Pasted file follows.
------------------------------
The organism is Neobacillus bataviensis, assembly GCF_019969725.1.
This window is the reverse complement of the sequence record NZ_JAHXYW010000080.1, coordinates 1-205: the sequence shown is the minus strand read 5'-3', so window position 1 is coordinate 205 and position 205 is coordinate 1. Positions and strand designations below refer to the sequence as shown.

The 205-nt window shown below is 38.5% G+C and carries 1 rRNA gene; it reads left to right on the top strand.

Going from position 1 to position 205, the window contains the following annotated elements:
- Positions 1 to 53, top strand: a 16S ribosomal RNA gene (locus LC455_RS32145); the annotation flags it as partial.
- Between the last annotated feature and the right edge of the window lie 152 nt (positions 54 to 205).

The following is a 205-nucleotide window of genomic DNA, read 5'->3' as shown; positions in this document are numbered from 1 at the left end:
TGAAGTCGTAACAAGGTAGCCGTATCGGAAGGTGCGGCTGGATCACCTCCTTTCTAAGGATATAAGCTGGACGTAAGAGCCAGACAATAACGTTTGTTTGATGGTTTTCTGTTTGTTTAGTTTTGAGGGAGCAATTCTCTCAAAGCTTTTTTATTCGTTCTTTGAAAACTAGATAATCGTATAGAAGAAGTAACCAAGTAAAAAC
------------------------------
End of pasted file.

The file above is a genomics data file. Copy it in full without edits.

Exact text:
The organism is Neobacillus bataviensis, assembly GCF_019969725.1.
This window is the reverse complement of the sequence record NZ_JAHXYW010000080.1, coordinates 1-205: the sequence shown is the minus strand read 5'-3', so window position 1 is coordinate 205 and position 205 is coordinate 1. Positions and strand designations below refer to the sequence as shown.

The 205-nt window shown below is 38.5% G+C and carries 1 rRNA gene; it reads left to right on the top strand.

Going from position 1 to position 205, the window contains the following annotated elements:
- Positions 1 to 53, top strand: a 16S ribosomal RNA gene (locus LC455_RS32145); the annotation flags it as partial.
- Between the last annotated feature and the right edge of the window lie 152 nt (positions 54 to 205).

The following is a 205-nucleotide window of genomic DNA, read 5'->3' as shown; positions in this document are numbered from 1 at the left end:
TGAAGTCGTAACAAGGTAGCCGTATCGGAAGGTGCGGCTGGATCACCTCCTTTCTAAGGATATAAGCTGGACGTAAGAGCCAGACAATAACGTTTGTTTGATGGTTTTCTGTTTGTTTAGTTTTGAGGGAGCAATTCTCTCAAAGCTTTTTTATTCGTTCTTTGAAAACTAGATAATCGTATAGAAGAAGTAACCAAGTAAAAAC